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5 key factors toward ranch profitability

Bruce Hakutizwi for Progressive Cattleman Published on 10 October 2018
beef cows in pasture

Many ranchers struggle to remain profitable. After all, cattle are an agricultural commodity, so prices fluctuate based on national or global supply and demand. While these prices naturally fluctuate, the cost of fuel and equipment tends to steadily rise over time.

In fact, they’ve historically risen faster than the cattle market. The commodities produced, price of land and other variables all have an impact on the financial health of a ranch. As a result, gross income can vary tremendously.

The U.S. Farm Income Outlook, published in December 2016, offers some key insights on the ranch market:

  • Income and asset values have declined since 2014, although the decline has been relatively slow and overall levels are still positive.

  • The cost of operating a farm or ranch has been declining slowly in recent years as technology has improved efficiencies and controlled the cost of fuel and other supplies.

So, whether you are a long-time ranch owner or thinking of buying a ranch, understanding the most important indicators of ranch profitability is essential.

Cattle price and health

Buyers often pay too much for cattle, buy poor-quality livestock or an unfortunate mix of both. Do your research and develop relationships with professionals you trust. A weaning calf can be worth from $250 to $400. Considering calf mortality, breeding issues and herd replacement, the owner can gross $190 to $340 per breeding cow annually.

Ranch size

The size of the range and sources of income play a huge factor in profitability. Small ranches often struggle financially if there are no other income sources beyond cattle. It’s often much less costly to increase the number of people, animals or crops that a ranch can support – the “carrying capacity” of the land – by adding fence and managing grazing. Be informed. Information about the land potential in most U.S. counties is available at local Natural Resources Conservation Service (NRCS) offices.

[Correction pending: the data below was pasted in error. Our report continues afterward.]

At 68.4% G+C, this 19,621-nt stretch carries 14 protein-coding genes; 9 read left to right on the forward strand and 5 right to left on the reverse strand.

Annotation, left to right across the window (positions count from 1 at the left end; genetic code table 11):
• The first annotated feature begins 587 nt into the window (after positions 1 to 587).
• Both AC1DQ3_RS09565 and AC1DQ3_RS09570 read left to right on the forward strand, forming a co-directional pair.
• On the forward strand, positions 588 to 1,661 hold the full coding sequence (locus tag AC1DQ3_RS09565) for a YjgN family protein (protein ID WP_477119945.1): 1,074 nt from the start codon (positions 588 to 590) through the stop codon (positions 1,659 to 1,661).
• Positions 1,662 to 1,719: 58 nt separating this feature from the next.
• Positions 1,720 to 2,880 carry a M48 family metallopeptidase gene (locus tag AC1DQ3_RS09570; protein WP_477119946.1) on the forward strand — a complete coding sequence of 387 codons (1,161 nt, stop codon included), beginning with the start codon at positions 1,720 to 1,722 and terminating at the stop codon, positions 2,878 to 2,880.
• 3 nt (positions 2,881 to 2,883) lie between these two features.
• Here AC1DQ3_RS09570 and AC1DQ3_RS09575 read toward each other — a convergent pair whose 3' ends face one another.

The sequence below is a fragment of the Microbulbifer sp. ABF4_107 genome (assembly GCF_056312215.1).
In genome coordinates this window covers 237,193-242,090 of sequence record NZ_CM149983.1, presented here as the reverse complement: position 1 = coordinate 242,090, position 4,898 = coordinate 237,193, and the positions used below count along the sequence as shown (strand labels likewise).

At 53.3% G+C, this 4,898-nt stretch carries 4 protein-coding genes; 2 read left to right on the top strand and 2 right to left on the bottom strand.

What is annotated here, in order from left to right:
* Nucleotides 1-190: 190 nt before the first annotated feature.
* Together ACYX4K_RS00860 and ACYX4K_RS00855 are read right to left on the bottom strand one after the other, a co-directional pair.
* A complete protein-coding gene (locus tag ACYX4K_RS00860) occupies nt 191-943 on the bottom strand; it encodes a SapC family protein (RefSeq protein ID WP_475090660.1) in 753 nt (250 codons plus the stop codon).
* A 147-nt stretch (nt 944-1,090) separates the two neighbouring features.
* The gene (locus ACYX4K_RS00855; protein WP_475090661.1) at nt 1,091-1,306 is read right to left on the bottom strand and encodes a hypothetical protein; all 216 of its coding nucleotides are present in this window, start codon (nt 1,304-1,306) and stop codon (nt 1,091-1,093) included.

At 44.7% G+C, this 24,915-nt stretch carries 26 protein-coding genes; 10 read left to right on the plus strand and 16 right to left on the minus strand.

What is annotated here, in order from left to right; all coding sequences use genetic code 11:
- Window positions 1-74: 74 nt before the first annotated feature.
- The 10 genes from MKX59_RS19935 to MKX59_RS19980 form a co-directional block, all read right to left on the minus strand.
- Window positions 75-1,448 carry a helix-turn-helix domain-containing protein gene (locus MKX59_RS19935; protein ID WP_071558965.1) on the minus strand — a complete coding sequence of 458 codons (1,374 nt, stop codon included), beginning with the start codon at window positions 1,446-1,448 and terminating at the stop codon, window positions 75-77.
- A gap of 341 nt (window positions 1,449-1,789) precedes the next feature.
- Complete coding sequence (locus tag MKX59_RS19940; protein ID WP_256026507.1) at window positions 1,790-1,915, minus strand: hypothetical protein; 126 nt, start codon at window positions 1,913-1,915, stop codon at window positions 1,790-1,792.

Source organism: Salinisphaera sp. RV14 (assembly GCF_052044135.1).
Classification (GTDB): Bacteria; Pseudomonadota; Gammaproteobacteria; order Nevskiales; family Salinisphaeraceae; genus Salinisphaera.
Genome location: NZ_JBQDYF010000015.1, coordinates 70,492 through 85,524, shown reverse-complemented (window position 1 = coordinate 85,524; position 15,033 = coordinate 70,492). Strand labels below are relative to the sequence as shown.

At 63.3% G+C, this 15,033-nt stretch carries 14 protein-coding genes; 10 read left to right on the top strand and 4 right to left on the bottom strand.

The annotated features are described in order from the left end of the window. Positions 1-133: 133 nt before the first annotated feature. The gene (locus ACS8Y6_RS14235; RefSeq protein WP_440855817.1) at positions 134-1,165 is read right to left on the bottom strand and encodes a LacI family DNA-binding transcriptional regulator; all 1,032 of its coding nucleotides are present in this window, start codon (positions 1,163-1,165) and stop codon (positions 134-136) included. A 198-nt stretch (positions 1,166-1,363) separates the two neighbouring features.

Overhead costs

Managing overhead by not overbuying equipment, not buying the wrong equipment and keeping a lean staff can significantly improve profitability. It isn’t necessary to buy all new trailers, tractors, ATVs and other equipment. Evaluate every purchase to determine if it is really needed. Can equipment be bought secondhand, borrowed or rented? The cost of hired labor is another factor that is often overlooked. Review important industry resources with updates, such as this University of Nebraska – Lincoln article.

Grazing or feeding

Many ranch owners achieve financial gains by grazing more and feeding less. According to Burke Teichert, a consultant and speaker in the ranch industry, “There are very few situations where grazing more and feeding less won’t be more profitable. This may mean you begin to graze former hay land.” Teichert contends that he’s been involved with examples where thousands of acres of hay land have been transformed into pasture.

Analyzing and utilizing technology

Innovations in ranching technology can help manage cattle, forage measurements, soil health, wildlife tracking, ranch efficiency and sustainability. Researching and testing new technologies can improve your bottom line, but tracking and analyzing how they actually improve your overall operations and profitability is essential.

If you’re a ranch owner that is struggling with small profit margins, or an entrepreneur considering buying a ranch, it’s essential that you are well-informed about every aspect of what it takes to run a successful ranch today.  end mark

Bruce Hakutizwi is the U.S. and international manager of BusinessesForSale.com, a global online marketplace for buying and selling small- and medium-sized businesses.

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PHOTO: There are few situations where grazing more, and feeding less, doesn't pay off in the long run. Staff photo.

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